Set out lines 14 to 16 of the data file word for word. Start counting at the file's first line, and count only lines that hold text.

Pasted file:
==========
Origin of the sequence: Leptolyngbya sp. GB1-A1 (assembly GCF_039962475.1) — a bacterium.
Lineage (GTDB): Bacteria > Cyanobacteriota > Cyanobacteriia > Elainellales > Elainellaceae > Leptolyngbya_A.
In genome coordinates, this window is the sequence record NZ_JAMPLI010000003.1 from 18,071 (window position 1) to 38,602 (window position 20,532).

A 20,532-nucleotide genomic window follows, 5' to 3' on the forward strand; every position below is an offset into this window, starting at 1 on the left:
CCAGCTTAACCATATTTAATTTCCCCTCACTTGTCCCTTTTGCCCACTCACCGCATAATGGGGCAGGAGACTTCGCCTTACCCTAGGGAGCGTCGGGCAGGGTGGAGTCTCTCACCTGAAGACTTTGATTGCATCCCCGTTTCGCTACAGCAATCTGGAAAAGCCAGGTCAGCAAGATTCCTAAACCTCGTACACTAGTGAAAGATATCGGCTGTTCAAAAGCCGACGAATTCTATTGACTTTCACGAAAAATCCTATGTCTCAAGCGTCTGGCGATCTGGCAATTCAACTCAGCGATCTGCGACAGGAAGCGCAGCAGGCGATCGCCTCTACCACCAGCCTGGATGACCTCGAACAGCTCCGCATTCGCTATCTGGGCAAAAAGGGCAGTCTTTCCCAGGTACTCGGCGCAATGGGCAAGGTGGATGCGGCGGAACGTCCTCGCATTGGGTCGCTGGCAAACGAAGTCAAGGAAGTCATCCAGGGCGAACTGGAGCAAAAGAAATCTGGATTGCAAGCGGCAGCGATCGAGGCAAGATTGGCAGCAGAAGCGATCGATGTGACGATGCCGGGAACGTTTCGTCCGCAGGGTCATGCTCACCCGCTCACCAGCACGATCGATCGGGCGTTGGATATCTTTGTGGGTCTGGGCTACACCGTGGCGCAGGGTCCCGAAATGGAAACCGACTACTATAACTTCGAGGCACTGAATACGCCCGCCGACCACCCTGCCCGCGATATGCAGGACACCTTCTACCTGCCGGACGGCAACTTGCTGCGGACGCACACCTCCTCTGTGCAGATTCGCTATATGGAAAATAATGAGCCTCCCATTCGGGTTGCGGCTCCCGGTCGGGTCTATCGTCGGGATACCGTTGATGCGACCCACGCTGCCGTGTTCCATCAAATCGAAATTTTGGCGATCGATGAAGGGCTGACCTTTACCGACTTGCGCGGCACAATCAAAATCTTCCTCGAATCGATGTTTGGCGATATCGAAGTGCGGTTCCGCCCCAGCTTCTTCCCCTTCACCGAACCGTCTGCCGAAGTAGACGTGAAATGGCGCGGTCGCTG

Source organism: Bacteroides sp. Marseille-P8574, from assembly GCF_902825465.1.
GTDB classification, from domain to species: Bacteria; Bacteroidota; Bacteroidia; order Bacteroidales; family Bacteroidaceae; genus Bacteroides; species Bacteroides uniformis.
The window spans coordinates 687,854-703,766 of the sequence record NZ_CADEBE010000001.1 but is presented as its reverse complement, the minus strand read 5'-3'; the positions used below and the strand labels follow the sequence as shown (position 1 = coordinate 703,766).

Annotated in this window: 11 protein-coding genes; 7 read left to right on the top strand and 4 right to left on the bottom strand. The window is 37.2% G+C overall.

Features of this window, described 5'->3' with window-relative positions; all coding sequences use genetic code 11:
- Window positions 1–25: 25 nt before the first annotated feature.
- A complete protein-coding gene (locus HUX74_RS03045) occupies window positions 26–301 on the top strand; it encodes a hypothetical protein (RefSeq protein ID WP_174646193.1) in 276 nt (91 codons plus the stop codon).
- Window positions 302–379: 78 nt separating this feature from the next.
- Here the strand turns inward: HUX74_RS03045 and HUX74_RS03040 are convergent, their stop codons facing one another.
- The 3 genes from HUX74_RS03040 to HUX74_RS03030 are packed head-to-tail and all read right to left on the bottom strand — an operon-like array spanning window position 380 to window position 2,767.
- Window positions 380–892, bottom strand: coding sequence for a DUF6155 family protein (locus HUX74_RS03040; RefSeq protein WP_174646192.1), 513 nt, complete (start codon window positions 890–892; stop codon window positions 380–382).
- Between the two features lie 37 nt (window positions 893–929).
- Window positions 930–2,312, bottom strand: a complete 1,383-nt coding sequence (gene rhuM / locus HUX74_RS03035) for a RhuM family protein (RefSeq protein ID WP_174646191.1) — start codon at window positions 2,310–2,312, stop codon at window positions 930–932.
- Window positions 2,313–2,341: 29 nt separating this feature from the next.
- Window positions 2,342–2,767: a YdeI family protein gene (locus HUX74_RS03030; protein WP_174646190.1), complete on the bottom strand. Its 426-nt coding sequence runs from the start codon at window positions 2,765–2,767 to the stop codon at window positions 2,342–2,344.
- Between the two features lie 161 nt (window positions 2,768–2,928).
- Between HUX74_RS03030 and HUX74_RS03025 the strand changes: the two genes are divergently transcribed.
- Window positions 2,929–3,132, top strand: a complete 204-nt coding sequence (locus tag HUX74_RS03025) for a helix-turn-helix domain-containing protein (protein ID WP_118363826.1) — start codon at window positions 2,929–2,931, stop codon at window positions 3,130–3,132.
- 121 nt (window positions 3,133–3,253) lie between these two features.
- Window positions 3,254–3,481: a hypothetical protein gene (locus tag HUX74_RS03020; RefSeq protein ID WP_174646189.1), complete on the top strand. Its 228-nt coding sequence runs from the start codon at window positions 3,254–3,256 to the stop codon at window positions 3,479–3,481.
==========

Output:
- Here the strand turns inward: HUX74_RS03045 and HUX74_RS03040 are convergent, their stop codons facing one another.
- The 3 genes from HUX74_RS03040 to HUX74_RS03030 are packed head-to-tail and all read right to left on the bottom strand — an operon-like array spanning window position 380 to window position 2,767.
- Window positions 380–892, bottom strand: coding sequence for a DUF6155 family protein (locus HUX74_RS03040; RefSeq protein WP_174646192.1), 513 nt, complete (start codon window positions 890–892; stop codon window positions 380–382).